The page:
Extended Article Version, Bee and Pollinator Conservation Insights

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This is the extended version of our article "Do you care about Bees or other Pollinators, Please read this..." This version, written by Andrew Goebel of Indigenous Landscapes, has more detailed insight into to the current state of native bees and honey bees with research sited in the end of the article.

The problem with pollinators

Much attention has been given to the decline of honey bee (Apis mellifera) populations and the potential consequences of their demise.  Recent years have seen a rise in awareness of the importance of pollinators in general with much money and effort going towards creating “pollinator gardens” and “habitats” in cities, along highways, and our backyards. The majority of this attention has been on populations of honey bees and Monarch butterflies.  When thinking of a pollinator, these are likely the two examples people have in mind.  Although well intended, this narrow focus limits consideration of the bigger picture and the potential negative impacts of honey bees themselves.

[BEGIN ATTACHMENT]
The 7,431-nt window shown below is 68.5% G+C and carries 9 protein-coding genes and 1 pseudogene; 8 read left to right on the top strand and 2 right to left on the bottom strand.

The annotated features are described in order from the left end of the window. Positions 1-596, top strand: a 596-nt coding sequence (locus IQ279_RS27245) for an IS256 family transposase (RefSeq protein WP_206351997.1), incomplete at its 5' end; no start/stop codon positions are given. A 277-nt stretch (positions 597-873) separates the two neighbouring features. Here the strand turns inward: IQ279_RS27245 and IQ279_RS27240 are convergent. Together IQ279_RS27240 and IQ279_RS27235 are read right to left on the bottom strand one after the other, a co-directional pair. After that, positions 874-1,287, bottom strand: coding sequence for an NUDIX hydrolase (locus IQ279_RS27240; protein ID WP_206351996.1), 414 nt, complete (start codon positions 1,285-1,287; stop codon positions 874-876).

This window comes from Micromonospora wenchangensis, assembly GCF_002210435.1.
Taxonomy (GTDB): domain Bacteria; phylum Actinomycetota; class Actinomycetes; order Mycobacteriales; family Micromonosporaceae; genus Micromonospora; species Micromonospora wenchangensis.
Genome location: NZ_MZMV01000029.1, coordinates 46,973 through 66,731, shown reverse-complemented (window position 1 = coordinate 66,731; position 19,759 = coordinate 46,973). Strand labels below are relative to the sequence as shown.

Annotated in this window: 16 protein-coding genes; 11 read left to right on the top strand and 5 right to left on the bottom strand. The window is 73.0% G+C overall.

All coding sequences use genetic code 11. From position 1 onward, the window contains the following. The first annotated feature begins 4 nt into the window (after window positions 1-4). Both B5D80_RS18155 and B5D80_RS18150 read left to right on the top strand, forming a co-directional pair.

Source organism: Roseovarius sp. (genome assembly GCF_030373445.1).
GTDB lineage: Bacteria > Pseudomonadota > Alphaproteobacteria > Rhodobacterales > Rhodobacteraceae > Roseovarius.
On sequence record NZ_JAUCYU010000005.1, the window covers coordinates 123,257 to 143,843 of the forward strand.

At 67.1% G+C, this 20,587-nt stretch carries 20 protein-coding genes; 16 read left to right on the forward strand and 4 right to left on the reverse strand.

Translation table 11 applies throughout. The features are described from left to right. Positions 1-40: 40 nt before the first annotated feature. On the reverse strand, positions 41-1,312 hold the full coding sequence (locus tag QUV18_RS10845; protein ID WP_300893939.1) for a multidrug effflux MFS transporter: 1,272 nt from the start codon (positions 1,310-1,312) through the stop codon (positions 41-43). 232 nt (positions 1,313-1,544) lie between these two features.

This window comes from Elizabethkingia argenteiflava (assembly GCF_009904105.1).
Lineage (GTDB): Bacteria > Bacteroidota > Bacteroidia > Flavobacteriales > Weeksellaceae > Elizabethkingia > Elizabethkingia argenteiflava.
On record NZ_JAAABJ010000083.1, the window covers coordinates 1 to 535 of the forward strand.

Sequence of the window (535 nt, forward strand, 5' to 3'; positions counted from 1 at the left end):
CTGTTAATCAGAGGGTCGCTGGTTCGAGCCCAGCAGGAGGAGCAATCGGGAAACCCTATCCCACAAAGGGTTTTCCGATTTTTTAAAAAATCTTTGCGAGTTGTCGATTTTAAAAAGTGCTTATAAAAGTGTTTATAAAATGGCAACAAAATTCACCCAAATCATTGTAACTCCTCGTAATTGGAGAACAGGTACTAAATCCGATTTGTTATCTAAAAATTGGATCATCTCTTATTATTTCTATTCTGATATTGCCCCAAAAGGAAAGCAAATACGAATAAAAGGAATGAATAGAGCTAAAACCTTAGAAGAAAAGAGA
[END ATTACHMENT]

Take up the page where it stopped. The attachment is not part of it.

Missing from popular discussion is the less well known fact that native bee species have been declining in recent decades.  Since most of the 4000 species of native bees lead a solitary existence (they are not social and don’t live in hives) they are difficult to study.  Therefore the majority of native bee research has examined bumble bees (Bombus spp.) since they live in small colonies.  The findings highlight the need to implement conservation measures sooner rather than later.  One quarter of our bumble bee species have experienced significant declines, including some of the most common species (1). 

Why do we need native bees?